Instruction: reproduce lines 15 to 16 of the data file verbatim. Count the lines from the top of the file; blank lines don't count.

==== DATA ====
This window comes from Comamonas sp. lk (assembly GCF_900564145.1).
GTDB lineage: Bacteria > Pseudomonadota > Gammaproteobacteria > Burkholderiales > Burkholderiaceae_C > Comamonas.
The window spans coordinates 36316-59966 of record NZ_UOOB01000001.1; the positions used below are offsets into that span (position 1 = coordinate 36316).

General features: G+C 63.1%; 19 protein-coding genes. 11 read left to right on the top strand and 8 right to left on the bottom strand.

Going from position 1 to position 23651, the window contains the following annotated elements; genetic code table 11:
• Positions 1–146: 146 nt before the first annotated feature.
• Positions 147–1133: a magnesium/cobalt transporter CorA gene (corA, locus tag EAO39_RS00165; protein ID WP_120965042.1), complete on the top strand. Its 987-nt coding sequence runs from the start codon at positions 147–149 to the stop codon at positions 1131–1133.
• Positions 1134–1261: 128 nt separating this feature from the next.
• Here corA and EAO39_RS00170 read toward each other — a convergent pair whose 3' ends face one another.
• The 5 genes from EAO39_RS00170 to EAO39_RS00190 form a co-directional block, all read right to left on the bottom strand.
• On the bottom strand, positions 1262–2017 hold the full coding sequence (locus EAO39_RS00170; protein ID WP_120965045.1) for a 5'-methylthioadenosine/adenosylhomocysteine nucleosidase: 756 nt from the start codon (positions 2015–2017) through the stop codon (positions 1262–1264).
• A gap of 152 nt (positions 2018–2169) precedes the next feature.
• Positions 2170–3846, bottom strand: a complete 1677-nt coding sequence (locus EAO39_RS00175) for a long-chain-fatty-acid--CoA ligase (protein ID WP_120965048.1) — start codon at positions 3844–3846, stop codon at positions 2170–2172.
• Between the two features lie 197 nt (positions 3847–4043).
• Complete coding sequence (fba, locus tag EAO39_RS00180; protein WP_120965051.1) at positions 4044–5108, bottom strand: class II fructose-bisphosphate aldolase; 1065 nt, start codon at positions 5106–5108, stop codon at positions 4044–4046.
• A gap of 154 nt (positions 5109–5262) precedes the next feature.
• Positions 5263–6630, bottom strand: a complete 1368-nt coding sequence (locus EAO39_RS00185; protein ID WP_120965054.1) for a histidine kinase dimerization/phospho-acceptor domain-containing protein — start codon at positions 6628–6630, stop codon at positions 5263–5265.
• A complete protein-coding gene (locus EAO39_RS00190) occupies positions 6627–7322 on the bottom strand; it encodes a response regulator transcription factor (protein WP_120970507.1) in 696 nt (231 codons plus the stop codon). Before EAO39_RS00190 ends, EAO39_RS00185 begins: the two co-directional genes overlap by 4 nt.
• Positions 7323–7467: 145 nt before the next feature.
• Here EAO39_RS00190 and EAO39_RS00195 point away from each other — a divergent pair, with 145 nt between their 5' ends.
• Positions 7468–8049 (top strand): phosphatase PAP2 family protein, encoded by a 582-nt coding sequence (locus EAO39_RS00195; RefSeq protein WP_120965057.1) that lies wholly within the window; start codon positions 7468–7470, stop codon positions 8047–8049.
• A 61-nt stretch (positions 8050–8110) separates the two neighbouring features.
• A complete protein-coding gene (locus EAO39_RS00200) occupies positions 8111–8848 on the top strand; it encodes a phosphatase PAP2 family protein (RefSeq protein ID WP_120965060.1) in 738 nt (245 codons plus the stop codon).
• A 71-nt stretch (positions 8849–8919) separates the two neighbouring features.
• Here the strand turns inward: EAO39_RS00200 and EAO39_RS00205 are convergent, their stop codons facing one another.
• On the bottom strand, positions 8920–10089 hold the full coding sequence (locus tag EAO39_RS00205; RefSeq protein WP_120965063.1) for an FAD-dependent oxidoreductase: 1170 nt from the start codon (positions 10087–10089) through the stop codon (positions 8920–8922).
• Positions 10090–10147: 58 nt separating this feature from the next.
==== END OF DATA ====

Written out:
• Complete coding sequence (fba, locus tag EAO39_RS00180; protein WP_120965051.1) at positions 4044–5108, bottom strand: class II fructose-bisphosphate aldolase; 1065 nt, start codon at positions 5106–5108, stop codon at positions 4044–4046.
• A gap of 154 nt (positions 5109–5262) precedes the next feature.